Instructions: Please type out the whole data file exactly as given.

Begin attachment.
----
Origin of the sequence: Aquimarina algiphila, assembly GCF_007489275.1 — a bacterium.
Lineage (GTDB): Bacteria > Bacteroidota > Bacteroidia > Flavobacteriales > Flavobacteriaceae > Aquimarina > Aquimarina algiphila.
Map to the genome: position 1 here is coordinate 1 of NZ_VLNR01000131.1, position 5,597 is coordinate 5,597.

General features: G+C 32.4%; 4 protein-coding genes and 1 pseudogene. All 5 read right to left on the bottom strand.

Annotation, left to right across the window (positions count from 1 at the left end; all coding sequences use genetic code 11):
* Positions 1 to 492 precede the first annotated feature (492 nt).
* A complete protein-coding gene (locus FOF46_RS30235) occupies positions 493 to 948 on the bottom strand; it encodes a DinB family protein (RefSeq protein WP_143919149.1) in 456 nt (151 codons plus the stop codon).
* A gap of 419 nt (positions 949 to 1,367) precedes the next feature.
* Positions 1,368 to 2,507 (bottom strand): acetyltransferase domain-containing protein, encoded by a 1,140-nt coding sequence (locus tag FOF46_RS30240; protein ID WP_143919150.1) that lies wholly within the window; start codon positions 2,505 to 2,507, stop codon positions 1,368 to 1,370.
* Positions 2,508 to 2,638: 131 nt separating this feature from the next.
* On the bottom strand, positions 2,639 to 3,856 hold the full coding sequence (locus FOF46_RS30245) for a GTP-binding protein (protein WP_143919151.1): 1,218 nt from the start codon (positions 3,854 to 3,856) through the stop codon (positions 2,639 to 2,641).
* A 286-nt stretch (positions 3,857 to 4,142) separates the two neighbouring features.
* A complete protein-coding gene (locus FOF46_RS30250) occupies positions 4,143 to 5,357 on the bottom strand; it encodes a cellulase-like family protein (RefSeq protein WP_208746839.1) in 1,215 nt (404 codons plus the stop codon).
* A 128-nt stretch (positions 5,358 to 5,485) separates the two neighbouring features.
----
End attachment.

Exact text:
Origin of the sequence: Aquimarina algiphila, assembly GCF_007489275.1 — a bacterium.
Lineage (GTDB): Bacteria > Bacteroidota > Bacteroidia > Flavobacteriales > Flavobacteriaceae > Aquimarina > Aquimarina algiphila.
Map to the genome: position 1 here is coordinate 1 of NZ_VLNR01000131.1, position 5,597 is coordinate 5,597.

General features: G+C 32.4%; 4 protein-coding genes and 1 pseudogene. All 5 read right to left on the bottom strand.

Annotation, left to right across the window (positions count from 1 at the left end; all coding sequences use genetic code 11):
* Positions 1 to 492 precede the first annotated feature (492 nt).
* A complete protein-coding gene (locus FOF46_RS30235) occupies positions 493 to 948 on the bottom strand; it encodes a DinB family protein (RefSeq protein WP_143919149.1) in 456 nt (151 codons plus the stop codon).
* A gap of 419 nt (positions 949 to 1,367) precedes the next feature.
* Positions 1,368 to 2,507 (bottom strand): acetyltransferase domain-containing protein, encoded by a 1,140-nt coding sequence (locus tag FOF46_RS30240; protein ID WP_143919150.1) that lies wholly within the window; start codon positions 2,505 to 2,507, stop codon positions 1,368 to 1,370.
* Positions 2,508 to 2,638: 131 nt separating this feature from the next.
* On the bottom strand, positions 2,639 to 3,856 hold the full coding sequence (locus FOF46_RS30245) for a GTP-binding protein (protein WP_143919151.1): 1,218 nt from the start codon (positions 3,854 to 3,856) through the stop codon (positions 2,639 to 2,641).
* A 286-nt stretch (positions 3,857 to 4,142) separates the two neighbouring features.
* A complete protein-coding gene (locus FOF46_RS30250) occupies positions 4,143 to 5,357 on the bottom strand; it encodes a cellulase-like family protein (RefSeq protein WP_208746839.1) in 1,215 nt (404 codons plus the stop codon).
* A 128-nt stretch (positions 5,358 to 5,485) separates the two neighbouring features.